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Sanders knocks McConnell: He's going against Ginsburg's 'dying wishes'

Sen. Bernie SandersBernie SandersPush to expand Supreme Court faces Democratic buzzsaw Senate Democrats seek to alleviate public concern about some results not being available on election night Georgia senator mocks Harris's name before Trump rally: 'Kamala-mala-mala, I don't know' MORE (I-Vt.) slammed Senate Majority Leader Mitch McConnellAddison (Mitch) Mitchell McConnellPush to expand Supreme Court faces Democratic buzzsaw Schumer labels McConnell's scheduled coronavirus stimulus vote as 'a stunt' Pelosi gives White House 48-hour deadline for coronavirus stimulus deal MORE (R-Ky.) late Friday night after the announcement that Republicans will move to fill the Supreme Court vacancy left after the death of Justice Ruth Bader GinsburgRuth Bader GinsburgFauci says he was 'absolutely not' surprised Trump got coronavirus after Rose Garden event Push to expand Supreme Court faces Democratic buzzsaw Biden owes us an answer on court-packing MORE

Sanders argued that a quick vote in the Senate on a new justice would defy Ginsburg's “dying wishes.” 

“Unfortunately, Sen. McConnell has decided to go against Justice Ginsburg's dying wishes and is cementing a shameful legacy of brazen hypocrisy,” Sanders said in a tweet

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Ginsburg, days before her death said in a statement  that her “most fervent wish” was that she wouldn’t be replaced “until a new president is installed.”

“The right thing to do here is clear, and Senate Republicans know it,” the former presidential candidate continued. “We should let voters decide. Period.”

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The criticism against McConnell came after the Republican leader said in a statement released hours after Ginsburg’s death was announced that "President TrumpDonald John TrumpPolice say man dangling off Trump Tower Chicago demanding to speak with Trump Fauci says he was 'absolutely not' surprised Trump got coronavirus after Rose Garden event Biden: Trump 'continues to lie to us' about coronavirus MORE’s nominee will receive a vote on the floor of the United States Senate.”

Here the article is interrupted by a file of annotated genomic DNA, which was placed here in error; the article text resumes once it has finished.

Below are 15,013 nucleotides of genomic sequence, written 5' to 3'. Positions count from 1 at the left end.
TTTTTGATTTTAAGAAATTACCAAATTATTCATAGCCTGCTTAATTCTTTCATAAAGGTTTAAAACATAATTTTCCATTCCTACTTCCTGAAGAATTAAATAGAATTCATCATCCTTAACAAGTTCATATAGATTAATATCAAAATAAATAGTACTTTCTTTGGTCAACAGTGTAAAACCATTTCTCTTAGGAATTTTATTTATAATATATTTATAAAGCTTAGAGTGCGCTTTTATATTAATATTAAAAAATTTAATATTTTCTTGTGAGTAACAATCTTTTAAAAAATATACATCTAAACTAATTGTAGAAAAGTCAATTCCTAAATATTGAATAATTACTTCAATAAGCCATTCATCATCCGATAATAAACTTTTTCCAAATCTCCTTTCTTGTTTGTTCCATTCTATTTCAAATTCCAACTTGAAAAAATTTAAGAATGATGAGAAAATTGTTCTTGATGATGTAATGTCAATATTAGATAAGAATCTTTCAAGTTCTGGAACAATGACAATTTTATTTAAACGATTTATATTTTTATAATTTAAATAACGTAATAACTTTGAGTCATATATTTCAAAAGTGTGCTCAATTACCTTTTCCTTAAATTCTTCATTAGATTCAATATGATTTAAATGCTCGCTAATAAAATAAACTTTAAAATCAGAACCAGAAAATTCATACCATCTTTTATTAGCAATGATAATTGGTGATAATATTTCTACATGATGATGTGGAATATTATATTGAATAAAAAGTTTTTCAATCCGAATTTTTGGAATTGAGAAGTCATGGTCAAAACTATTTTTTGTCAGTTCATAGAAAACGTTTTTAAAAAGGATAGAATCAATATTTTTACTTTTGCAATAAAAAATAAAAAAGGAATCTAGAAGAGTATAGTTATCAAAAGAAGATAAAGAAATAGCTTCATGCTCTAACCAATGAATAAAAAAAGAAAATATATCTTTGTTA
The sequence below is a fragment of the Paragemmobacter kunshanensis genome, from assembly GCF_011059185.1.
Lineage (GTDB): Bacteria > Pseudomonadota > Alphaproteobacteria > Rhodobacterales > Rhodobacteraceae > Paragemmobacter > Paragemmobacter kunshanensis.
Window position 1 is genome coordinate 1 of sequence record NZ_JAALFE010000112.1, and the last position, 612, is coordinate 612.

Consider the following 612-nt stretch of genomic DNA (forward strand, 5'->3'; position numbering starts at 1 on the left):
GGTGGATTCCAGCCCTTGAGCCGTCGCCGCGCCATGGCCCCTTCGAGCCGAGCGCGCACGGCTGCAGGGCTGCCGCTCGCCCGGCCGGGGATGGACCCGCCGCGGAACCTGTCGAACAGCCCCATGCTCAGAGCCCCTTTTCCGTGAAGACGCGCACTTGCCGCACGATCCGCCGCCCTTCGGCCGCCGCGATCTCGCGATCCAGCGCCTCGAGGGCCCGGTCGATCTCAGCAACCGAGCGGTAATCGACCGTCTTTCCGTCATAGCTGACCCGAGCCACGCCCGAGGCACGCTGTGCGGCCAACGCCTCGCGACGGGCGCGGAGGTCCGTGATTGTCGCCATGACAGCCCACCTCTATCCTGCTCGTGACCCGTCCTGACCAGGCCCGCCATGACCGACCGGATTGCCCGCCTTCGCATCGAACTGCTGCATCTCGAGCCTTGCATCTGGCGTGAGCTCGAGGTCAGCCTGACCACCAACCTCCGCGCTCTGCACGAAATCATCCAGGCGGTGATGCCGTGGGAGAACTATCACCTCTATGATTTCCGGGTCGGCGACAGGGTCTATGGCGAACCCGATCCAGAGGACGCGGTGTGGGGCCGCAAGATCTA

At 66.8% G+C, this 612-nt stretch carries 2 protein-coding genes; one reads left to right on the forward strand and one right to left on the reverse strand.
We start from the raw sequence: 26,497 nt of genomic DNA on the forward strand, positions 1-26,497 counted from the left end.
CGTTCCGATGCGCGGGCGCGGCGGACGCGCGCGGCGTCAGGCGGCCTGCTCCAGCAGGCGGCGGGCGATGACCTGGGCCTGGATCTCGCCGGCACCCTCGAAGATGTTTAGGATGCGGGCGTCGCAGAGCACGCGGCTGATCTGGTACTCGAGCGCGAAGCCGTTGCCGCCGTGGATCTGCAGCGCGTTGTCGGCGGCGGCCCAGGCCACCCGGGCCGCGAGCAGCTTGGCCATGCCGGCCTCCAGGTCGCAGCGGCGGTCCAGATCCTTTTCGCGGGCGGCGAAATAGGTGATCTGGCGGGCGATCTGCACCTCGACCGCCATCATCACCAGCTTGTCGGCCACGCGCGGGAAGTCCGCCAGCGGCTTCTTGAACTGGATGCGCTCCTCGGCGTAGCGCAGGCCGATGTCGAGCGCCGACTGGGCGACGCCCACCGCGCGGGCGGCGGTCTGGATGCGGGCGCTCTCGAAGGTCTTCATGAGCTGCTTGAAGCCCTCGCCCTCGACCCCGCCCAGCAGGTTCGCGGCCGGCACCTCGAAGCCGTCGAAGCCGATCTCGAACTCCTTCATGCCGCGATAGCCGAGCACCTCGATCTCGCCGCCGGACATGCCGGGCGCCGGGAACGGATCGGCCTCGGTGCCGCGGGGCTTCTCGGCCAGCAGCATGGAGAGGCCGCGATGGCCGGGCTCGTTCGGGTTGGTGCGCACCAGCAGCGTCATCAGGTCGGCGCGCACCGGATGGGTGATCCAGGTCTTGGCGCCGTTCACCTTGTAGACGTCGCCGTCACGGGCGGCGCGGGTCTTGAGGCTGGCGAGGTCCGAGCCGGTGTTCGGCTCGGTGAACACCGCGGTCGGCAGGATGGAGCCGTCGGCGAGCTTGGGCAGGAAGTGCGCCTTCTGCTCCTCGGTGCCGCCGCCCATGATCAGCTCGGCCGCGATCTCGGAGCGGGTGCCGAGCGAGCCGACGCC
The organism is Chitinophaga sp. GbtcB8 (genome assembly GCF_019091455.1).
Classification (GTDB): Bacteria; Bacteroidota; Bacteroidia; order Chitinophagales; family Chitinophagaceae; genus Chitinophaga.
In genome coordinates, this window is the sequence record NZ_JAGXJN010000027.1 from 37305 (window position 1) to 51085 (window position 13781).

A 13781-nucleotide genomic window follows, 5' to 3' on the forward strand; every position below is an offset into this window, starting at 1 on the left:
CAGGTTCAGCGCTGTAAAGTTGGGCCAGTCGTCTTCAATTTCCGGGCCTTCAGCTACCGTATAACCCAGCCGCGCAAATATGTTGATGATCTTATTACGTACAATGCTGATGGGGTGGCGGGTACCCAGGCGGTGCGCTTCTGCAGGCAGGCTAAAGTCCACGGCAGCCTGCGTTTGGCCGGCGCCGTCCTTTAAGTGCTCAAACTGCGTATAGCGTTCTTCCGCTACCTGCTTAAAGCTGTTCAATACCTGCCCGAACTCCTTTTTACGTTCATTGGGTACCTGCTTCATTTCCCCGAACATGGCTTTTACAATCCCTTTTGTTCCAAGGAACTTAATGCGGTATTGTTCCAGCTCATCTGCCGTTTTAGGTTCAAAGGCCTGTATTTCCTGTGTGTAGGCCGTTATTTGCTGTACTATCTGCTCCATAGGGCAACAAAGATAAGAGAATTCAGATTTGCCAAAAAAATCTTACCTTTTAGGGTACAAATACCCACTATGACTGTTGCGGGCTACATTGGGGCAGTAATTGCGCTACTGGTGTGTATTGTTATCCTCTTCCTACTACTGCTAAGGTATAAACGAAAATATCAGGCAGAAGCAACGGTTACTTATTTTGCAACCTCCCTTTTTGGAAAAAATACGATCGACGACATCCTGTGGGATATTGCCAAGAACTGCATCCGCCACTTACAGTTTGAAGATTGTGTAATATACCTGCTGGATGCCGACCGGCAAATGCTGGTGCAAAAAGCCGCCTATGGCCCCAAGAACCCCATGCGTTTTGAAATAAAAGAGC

"Americans reelected our majority in 2016 and expanded it in 2018 because we pledged to work with President Trump and support his agenda, particularly his outstanding appointments to the federal judiciary. Once again, we will keep our promise," McConnell said in the statement shared on Twitter. 

The Supreme Court announced Friday night that Ginsburg, who served on the high court for more than 27 years, died at the age of 87 due to complications of metastatic pancreas cancer. 

Sanders’ remarks echoed an earlier tweet from Senate Minority Leader Charles SchumerChuck SchumerOcasio-Cortez, progressives call on Senate not to confirm lobbyists or executives to future administration posts The 2016 and 2020 Senate votes are about the same thing: constitutionalist judges Pelosi and Trump go a full year without speaking MORE (D-N.Y.), who said that “this vacancy should not be filled until we have a new president.”

McConnell released a statement in 2016 similar to that of Schumer after the death of the late conservative Justice Antonin Scalia.

Republicans in 2016 blocked former President Barack ObamaBarack Hussein ObamaJacobin Editor-at-Large: Valerie Jarrett's support for Citigroup executive's mayoral campaign 'microcosm' of Democrats' relationship with Wall Street Obama to stump for Biden in Philadelphia On India, the US must think bigger MORE’s Supreme Court pick Merrick GarlandMerrick Brian GarlandPush to expand Supreme Court faces Democratic buzzsaw Biden keeps both sides guessing on court packing Biden town hall questioner worked as speechwriter in Obama administration: report MORE from receiving a confirmation hearing, arguing at the time that a Supreme Court vacancy should not be filled during a presidential election year.